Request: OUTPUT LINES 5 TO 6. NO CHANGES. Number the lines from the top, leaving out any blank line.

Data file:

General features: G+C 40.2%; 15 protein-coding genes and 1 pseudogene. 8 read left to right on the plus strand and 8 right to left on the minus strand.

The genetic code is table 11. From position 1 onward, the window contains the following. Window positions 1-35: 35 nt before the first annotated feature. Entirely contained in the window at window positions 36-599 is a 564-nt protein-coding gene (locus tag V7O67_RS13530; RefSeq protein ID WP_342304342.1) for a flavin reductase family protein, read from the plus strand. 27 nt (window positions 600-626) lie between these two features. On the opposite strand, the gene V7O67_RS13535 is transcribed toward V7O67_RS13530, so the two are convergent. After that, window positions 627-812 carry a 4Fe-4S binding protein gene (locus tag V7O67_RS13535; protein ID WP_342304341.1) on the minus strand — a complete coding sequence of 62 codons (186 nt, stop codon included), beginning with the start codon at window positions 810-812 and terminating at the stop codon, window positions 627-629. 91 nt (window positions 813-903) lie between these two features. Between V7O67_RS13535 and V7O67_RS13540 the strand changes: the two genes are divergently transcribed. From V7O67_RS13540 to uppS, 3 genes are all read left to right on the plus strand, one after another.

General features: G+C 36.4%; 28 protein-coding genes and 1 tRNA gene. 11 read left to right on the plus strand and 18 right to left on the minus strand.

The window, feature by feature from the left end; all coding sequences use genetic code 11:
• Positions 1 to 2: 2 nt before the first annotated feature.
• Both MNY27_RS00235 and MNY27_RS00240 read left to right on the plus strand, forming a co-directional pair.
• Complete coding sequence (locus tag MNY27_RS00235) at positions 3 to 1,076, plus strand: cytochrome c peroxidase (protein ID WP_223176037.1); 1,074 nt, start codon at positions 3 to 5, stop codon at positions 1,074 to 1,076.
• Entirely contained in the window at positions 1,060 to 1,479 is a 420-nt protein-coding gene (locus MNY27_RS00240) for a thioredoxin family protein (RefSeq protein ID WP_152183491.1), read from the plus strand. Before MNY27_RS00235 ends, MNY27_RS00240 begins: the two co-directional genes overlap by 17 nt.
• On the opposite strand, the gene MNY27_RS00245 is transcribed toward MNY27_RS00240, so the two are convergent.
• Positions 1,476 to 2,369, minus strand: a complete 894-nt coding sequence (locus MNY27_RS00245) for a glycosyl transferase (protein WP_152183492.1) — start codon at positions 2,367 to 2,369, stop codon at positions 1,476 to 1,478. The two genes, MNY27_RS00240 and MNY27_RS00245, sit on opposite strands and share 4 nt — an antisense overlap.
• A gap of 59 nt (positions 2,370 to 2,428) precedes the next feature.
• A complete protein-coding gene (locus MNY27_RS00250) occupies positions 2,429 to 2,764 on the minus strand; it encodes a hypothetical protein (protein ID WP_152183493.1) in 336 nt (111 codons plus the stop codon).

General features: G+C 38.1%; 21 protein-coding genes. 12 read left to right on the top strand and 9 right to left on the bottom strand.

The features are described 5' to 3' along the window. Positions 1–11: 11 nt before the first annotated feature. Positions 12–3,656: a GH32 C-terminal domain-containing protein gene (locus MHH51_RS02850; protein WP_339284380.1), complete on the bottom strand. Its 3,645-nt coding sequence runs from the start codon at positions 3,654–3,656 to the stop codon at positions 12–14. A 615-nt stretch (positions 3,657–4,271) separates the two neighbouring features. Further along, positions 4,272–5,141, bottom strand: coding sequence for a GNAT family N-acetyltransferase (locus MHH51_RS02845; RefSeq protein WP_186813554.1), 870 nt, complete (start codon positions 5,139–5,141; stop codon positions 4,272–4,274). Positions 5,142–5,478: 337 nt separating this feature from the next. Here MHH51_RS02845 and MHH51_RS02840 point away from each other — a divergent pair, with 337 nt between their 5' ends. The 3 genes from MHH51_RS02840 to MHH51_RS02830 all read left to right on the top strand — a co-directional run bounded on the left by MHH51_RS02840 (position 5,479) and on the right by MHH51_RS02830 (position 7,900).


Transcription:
• Positions 1 to 2: 2 nt before the first annotated feature.
• Both MNY27_RS00235 and MNY27_RS00240 read left to right on the plus strand, forming a co-directional pair.